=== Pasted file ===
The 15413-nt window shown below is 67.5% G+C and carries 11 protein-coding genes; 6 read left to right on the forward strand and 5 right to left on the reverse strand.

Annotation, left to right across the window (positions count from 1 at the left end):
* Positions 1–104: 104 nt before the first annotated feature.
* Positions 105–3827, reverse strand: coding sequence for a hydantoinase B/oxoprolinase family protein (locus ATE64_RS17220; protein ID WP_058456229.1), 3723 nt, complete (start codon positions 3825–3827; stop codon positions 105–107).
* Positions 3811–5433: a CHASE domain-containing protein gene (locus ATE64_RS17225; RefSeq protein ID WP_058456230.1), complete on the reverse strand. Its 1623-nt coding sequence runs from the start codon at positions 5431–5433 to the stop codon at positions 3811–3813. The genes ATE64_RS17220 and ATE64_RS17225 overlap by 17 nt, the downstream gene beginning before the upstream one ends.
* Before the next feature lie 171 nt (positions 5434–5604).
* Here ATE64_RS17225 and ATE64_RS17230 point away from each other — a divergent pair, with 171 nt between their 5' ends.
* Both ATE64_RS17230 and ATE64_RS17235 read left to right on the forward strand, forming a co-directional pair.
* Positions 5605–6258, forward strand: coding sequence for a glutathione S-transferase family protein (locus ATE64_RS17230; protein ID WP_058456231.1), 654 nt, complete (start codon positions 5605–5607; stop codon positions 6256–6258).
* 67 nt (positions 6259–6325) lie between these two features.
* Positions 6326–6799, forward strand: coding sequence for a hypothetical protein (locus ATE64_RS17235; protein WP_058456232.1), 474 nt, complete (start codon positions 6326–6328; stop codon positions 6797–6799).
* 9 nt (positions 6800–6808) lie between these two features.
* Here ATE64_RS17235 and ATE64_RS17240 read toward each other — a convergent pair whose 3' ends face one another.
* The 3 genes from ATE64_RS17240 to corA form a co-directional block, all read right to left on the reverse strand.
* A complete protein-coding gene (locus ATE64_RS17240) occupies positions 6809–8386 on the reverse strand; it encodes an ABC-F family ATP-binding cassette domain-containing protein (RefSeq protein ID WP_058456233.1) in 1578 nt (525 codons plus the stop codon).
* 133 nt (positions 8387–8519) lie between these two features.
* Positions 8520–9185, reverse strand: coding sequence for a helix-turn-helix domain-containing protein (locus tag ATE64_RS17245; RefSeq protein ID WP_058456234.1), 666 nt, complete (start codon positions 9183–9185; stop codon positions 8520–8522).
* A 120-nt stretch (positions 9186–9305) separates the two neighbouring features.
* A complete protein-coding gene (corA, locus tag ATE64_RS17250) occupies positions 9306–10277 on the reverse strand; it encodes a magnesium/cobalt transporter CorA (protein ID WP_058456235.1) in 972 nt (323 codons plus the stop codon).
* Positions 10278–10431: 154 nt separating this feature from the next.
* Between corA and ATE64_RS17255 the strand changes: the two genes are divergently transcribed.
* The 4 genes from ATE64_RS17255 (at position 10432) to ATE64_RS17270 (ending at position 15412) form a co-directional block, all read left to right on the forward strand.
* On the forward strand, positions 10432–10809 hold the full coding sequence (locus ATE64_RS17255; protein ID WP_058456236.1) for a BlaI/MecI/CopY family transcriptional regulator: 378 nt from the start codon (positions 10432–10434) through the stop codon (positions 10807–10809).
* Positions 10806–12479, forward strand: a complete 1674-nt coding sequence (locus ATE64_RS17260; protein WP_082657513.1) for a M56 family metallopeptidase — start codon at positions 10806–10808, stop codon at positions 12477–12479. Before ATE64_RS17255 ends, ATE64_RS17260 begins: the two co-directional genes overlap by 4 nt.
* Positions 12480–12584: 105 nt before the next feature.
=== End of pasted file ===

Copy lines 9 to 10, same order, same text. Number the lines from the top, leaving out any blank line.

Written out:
* Positions 5605–6258, forward strand: coding sequence for a glutathione S-transferase family protein (locus ATE64_RS17230; protein ID WP_058456231.1), 654 nt, complete (start codon positions 5605–5607; stop codon positions 6256–6258).
* 67 nt (positions 6259–6325) lie between these two features.